Shortlisted for the 2017 Alberta Readers' Choice Award!
Finalist for the Georges Bugnet Award for Fiction at the 2017 Alberta Literary Awards!
Winner of the Robert Kroetsch City of Edmonton Book Prize!
Paper Teeth follows the lives of the Lees, a Canadian-Chinese family and their friends who reside in Edmonton, Alberta. While playing with time and place, from Edmonton in the 1960s and 70s up to present-day Calgary, Lauralyn Chow creates a world of walking dolls, family car trips, fashion and frosty makeup, home renovations inspired by pop culture, and moving up to big, new houses. The interconnected stories found in Paper Teeth are fun, funny, and heart-warming journeys about the pursuit of identity and the crafting of home.
With domestic tomfoolery and through deft observation and prismatic-voiced humour—including ironic asides—Lauralyn Chow’s debut reveals how family nourishes hope.
Praise for Paper Teeth
"[The stories] are a part of a whole, a narrative that is more than the sum of its parts in many ways."
~ Keith Cadieux, The Winnipeg Review
"With unique humour and style, Paper Teeth introduces us to a fresh voice in Canadian short fiction."
~ Alissa McArthur, Room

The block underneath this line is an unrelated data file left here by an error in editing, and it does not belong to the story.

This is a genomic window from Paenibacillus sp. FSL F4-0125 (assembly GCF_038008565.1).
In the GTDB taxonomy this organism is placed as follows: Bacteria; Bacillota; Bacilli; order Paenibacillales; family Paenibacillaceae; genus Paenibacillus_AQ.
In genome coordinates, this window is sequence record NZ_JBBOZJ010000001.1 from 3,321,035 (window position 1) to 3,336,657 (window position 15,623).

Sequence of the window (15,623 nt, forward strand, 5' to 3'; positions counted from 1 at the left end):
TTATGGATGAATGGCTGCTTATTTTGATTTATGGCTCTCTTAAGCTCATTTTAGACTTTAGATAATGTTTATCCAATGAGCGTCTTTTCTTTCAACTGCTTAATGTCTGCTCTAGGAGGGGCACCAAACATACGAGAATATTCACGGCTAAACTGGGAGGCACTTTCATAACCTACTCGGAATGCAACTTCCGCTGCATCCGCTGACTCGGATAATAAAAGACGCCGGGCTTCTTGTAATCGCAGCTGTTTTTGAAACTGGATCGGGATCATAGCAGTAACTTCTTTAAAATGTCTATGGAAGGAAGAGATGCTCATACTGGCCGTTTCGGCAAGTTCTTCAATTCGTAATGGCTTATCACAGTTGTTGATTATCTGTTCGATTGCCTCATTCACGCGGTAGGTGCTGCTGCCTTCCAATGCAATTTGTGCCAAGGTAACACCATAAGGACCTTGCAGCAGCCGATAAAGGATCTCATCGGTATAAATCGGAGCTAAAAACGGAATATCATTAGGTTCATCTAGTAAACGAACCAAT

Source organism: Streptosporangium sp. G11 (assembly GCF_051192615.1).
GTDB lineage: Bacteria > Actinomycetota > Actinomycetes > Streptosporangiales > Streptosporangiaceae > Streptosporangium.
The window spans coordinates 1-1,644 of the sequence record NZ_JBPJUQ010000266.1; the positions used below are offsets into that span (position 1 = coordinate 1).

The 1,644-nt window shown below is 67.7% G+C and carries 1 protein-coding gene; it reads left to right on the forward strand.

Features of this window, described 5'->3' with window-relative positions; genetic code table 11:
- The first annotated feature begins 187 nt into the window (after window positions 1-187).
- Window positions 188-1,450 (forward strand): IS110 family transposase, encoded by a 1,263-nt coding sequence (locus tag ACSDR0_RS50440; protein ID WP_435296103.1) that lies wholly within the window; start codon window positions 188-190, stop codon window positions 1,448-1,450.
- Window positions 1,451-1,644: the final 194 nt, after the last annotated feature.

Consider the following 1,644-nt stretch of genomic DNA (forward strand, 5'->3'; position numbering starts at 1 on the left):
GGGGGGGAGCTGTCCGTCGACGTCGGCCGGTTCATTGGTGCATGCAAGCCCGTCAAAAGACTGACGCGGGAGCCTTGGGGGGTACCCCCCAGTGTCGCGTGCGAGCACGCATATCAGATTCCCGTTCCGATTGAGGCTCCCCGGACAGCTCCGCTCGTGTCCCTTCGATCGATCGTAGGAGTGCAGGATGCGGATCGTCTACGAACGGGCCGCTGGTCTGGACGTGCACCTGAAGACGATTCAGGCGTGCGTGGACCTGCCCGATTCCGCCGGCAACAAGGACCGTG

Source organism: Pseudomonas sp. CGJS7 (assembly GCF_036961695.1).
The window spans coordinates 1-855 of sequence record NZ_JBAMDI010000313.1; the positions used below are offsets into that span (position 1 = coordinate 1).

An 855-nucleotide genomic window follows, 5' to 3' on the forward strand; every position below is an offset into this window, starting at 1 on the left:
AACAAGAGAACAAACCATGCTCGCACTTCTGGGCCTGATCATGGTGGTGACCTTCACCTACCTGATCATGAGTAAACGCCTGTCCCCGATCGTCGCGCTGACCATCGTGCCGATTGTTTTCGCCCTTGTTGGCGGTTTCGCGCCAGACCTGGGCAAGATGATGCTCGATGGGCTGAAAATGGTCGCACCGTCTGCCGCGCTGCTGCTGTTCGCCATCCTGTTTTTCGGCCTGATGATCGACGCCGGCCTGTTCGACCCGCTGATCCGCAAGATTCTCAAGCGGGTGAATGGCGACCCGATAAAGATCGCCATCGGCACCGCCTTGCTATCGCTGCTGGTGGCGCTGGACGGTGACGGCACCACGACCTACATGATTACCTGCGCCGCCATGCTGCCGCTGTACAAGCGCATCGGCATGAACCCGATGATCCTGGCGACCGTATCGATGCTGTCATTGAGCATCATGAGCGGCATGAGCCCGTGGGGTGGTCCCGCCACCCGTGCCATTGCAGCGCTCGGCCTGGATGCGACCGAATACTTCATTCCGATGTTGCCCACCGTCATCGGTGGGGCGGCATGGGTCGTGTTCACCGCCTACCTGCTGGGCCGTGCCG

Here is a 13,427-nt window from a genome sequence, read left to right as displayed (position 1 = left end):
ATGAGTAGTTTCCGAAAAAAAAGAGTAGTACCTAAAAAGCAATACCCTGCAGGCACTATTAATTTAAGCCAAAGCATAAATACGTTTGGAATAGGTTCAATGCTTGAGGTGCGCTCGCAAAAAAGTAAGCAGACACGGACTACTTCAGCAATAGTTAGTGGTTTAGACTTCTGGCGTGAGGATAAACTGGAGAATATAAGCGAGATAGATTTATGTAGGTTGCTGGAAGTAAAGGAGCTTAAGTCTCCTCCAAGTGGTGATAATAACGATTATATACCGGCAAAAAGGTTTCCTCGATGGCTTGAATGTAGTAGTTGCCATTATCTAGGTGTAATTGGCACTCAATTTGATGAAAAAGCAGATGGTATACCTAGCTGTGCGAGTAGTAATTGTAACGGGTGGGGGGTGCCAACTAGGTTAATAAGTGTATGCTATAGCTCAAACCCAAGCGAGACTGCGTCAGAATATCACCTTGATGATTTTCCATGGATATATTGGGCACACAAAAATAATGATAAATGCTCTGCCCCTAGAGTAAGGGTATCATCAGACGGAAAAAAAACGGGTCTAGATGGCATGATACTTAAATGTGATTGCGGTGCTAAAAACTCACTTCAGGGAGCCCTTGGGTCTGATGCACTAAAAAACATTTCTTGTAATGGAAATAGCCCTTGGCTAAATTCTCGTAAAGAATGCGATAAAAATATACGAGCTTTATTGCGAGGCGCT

"Sweet tempered and humorous, these are stories of home and hearth."
~ Sarah Murdoch, The Toronto Star
"The book is a lively jumble, much like the city it is based on."
~ Stephanie L. Lu, Canadian Literature
This hit-or-miss debut collection of 10 interrelated stories framed as items on "Today's Menu" (with title tie-ins such as "Number 117. Almond Guy Ding" and "Number 19. Egg Drop Soup") focuses on the Lee family's experience of race and interpersonal dynamics in Alberta during the 1960s and '70s. Covering familiar family history topics such as the quarrelsome family car vacation or the obligatory, mother-led Sunday pilgrimage to church, the author innovates with sarcastic, pointed, or meditative square bracket note asides, such as "". One of the strongest stories, "Number 1. A Bowl of Rice, A Plate of Sliced Oranges," juxtaposes the telling of a long-ago family episode with adult Janie Lee's anxious or brusque attitudes about her family's past and her own understandings of racialized identity. Chow highlights both the significance of family history and the evolving roles that race played (particularly via direct or indirect racism) in the lives of the Lees over the decades. Two weaker stories describe a minor family event from the points of view of all five family members, which makes the stories longer but does not compensate for the slightness of the episodes themselves.